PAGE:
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While the town was insignificant, the county appeared with great prominence. It was the unit of representation, within which assemblies highly democratic convened for the election of officers. These assemblies were, indeed, a revival of the shire-moots in form more complete than is to be found anywhere on Anglo-Saxon soil since the days of the Heptarchy. Next to the Township-county system of New York, the County system of Pennsylvania, after the ordinance of 1787 had finally thrown open to settlement the immense central region of America, determined the present form of local government throughout the great Northwest.

So it was that the Anglo-Saxon in the seventeenth century established himself in a new home beyond the sea, bringing with him Anglo-Saxon freedom; just as in the fifth century he had established himself in England, bringing with him that same freedom from the marks, hundreds, and tribes of the plains of the Elbe and Weser. As that ancient freedom was transferred across the wider ocean, it was by no means unmodified. The proper primordial cell of any Anglo-Saxon body politic is the popular moot, the assembly of the sovereign citizens for the exercise of government of the people, moot the pri. by the people, and for the people. Our Anglo-Saxon survey enables us to judge the precise con- Summary of dition of this primordial cell among the in the Thir; Englishmen of the Thirteen Colonies. It existed in the soundest and best-developed form in the New England town-meeting. In the New England general courts, each deputy, in nowise superior to those who sent him in wealth or position, stood for the little democracy he represented, as the humble reeve with his four associates had for ages stood in the general court for the tithing in which he dwelt. He was not his own master, except in so far as his superior ability or character made his townsmen give way to him. He was carefully instructed what course he must pursue; was liable to censure if he went against the wishes of his sharply watching constituents; and each year must submit himself anew to the suffrages of his townsmen, who promptly consigned him to private life if his course were disapproved. While the deputy was thus closely watched, the town-meeting took care to delegate just as little authority as possible. It reserved to itself all business except what it must perforce put out of its hands, every freeman who sat in the town-hall before the moderator feeling forever upon his shoulders the strain, so salutary and so strengthening, of the public burden. Though in the Thirteen Colonies towns play little part except in New England, it would be wrong to conclude that, for that reason, the primordial cell in the body politic was elsewhere wanting. Everywhere we can find the county, and at the heart of the county is the county court. It was largely a reproduction of the English Quarter Sessions, to be sure, with justices appointed from above, not elected from below; but as side by side with the Quarter Sessions, since its establishment in the time of Edward III, the shire-moot had gone on, retaining its ancient functions as an elective body;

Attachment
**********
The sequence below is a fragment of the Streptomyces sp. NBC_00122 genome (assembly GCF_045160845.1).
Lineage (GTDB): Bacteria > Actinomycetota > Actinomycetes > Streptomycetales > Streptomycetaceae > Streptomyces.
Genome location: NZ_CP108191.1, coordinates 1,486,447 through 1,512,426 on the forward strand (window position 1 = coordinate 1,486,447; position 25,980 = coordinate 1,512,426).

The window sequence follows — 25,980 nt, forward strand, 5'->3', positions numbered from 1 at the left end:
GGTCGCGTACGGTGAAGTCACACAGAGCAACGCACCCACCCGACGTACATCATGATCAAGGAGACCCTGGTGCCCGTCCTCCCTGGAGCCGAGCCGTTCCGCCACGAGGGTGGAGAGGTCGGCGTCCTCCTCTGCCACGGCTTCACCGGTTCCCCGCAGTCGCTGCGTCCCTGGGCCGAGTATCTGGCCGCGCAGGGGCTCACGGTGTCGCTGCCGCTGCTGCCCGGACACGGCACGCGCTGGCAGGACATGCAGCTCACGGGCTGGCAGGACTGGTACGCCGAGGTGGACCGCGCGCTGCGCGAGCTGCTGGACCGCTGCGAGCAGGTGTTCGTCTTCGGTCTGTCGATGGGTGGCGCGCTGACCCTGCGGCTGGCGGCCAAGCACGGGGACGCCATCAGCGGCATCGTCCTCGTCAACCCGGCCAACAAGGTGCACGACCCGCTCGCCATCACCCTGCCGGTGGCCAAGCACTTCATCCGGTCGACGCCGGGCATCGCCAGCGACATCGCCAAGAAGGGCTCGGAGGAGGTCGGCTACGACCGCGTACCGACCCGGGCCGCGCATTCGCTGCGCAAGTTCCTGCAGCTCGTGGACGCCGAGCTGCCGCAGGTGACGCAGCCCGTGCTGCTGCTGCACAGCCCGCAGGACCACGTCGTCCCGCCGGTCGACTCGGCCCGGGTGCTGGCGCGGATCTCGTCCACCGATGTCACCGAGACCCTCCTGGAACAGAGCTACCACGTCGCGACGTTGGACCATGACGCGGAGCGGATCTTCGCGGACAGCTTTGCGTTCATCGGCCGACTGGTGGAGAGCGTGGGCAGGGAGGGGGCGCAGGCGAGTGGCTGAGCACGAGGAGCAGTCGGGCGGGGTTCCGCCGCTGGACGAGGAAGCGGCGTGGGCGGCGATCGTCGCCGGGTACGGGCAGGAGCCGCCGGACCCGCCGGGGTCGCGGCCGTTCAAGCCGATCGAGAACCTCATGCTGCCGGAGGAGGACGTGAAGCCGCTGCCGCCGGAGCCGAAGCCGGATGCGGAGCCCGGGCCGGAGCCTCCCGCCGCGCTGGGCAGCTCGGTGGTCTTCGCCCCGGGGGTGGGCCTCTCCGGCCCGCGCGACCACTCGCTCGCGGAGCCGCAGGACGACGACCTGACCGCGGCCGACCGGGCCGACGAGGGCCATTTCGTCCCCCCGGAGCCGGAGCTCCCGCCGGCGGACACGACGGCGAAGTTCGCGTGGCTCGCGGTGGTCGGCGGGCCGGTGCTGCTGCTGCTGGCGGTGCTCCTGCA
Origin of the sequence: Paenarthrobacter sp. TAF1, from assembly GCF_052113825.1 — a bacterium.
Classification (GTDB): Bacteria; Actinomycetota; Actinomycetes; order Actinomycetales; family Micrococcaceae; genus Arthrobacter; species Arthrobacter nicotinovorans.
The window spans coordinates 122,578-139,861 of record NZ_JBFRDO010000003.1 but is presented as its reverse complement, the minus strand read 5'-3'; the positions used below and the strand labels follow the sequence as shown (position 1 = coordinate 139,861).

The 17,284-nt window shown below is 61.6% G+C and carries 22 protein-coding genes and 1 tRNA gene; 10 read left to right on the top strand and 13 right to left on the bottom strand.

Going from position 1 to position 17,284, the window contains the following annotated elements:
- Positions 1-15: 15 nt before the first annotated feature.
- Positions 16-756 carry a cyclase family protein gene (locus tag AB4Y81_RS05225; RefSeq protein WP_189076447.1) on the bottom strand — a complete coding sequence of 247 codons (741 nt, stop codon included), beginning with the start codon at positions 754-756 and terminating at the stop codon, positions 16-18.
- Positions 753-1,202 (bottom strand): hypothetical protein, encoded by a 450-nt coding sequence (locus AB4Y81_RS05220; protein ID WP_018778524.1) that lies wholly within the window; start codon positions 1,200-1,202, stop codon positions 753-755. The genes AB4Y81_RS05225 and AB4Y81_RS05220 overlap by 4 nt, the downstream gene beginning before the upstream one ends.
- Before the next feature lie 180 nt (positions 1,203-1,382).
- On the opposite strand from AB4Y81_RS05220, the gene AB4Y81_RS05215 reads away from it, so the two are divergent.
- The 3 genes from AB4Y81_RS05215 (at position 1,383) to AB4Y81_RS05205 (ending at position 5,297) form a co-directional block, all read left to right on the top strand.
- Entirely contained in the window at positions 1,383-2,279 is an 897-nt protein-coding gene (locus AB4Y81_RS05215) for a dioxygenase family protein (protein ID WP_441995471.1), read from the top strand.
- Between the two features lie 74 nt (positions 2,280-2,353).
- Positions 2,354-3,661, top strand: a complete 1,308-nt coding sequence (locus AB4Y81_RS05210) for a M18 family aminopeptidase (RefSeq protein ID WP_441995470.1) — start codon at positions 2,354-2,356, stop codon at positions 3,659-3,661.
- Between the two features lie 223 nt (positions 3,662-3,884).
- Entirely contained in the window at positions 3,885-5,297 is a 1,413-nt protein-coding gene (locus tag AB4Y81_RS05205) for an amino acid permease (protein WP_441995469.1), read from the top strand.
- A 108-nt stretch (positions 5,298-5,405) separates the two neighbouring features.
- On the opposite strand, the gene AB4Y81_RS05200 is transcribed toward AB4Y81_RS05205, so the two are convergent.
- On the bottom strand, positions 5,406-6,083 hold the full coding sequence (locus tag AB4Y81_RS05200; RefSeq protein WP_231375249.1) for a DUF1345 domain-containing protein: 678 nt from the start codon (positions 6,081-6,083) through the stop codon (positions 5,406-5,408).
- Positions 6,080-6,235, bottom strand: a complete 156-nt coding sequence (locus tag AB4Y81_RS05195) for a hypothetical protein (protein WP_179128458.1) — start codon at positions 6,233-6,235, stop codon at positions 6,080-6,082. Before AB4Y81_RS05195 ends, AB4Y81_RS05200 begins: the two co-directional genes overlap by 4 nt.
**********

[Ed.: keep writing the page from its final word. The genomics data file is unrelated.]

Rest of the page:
1 Howard: Local Constitutional Government in the United States,

The popular

teen Colonies.

p. 383.

1 See p.

115.